The symptomatic (determinate) chronic stage affects the nervous system, digestive system and heart. About two thirds of people with chronic symptoms have cardiac damage, including cardiomyopathy, which causes heart rhythm abnormalities and may result in sudden death. About one third of patients go on to develop digestive system damage, resulting in dilation of the digestive tract (megacolon and megaesophagus), accompanied by severe weight loss. Swallowing difficulties (secondary achalasia) may be the first symptom of digestive disturbances and may lead to malnutrition.[2] Twenty to fifty percent of individuals with intestinal involvement also exhibit cardiac involvement.[2] Up to 10% of chronically infected individuals develop neuritis that results in altered tendon reflexes and sensory impairment. Isolated cases exhibit central nervous system involvement, including dementia, confusion, chronic encephalopathy and sensitivity and motor deficits.[7]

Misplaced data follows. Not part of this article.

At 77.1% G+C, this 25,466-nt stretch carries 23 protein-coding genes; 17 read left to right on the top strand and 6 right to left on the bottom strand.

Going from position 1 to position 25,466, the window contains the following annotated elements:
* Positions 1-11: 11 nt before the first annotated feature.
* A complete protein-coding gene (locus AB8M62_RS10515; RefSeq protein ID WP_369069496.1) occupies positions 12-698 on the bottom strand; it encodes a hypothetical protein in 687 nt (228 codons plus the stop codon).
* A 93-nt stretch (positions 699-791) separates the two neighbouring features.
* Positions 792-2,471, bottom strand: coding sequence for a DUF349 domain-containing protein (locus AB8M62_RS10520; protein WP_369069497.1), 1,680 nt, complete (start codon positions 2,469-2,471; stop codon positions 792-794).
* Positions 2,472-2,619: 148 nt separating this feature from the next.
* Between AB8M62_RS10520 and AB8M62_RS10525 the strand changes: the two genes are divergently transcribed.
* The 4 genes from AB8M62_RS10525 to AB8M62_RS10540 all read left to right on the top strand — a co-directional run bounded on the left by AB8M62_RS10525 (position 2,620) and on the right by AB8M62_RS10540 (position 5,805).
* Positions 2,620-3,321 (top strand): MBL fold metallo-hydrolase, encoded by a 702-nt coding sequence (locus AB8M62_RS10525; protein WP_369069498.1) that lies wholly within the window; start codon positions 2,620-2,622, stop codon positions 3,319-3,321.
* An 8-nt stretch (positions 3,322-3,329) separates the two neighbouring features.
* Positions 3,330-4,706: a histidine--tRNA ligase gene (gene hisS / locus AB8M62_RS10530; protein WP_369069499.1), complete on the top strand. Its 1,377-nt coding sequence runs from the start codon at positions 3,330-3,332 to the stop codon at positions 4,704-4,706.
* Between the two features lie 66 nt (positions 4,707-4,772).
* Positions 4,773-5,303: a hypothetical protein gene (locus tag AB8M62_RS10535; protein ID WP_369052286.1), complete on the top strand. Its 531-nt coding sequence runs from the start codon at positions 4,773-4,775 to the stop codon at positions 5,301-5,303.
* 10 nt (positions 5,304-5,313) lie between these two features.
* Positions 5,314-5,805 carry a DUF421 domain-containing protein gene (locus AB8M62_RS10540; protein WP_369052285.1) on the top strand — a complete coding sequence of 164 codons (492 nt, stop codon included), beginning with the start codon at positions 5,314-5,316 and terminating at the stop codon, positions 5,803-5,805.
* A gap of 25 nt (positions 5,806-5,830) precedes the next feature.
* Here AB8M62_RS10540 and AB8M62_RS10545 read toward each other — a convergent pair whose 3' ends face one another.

The clinical manifestations of Chagas disease are due to cell death in the target tissues that occurs during the infective cycle, by sequentially inducing an inflammatory response, cellular lesions, and fibrosis. For example, intracellular amastigotes destroy the intramural neurons of the autonomic nervous system in the intestine and heart, leading to megaintestine and heart aneurysms, respectively. If left untreated, Chagas disease can be fatal, in most cases due to heart muscle damage. 

Most experts will tell yo the insect shown above primarily exist in South America and Mexico.  However, the recent Bed Bug explosion shows just how quickly an insect can relocate in the luggage and on the person of American travelers.  Not to mention climate changes are expanding animals and insects natural ranges.  Today it is not uncommon to see Armadillos as far North as the Missouri River in Missouri, but just ten years ago they seldom were seen outside of Texas.  Likewise the tropical diseases are finding their way North, introducing millions of people to dangers never before seen in North America.

The main mode of transmission for Chagas is through an insect vector called a triatomine bug.  And we kill bugs.  If you have put off calling before, now is the time.

Gateway Pest Control

(636) 525-1008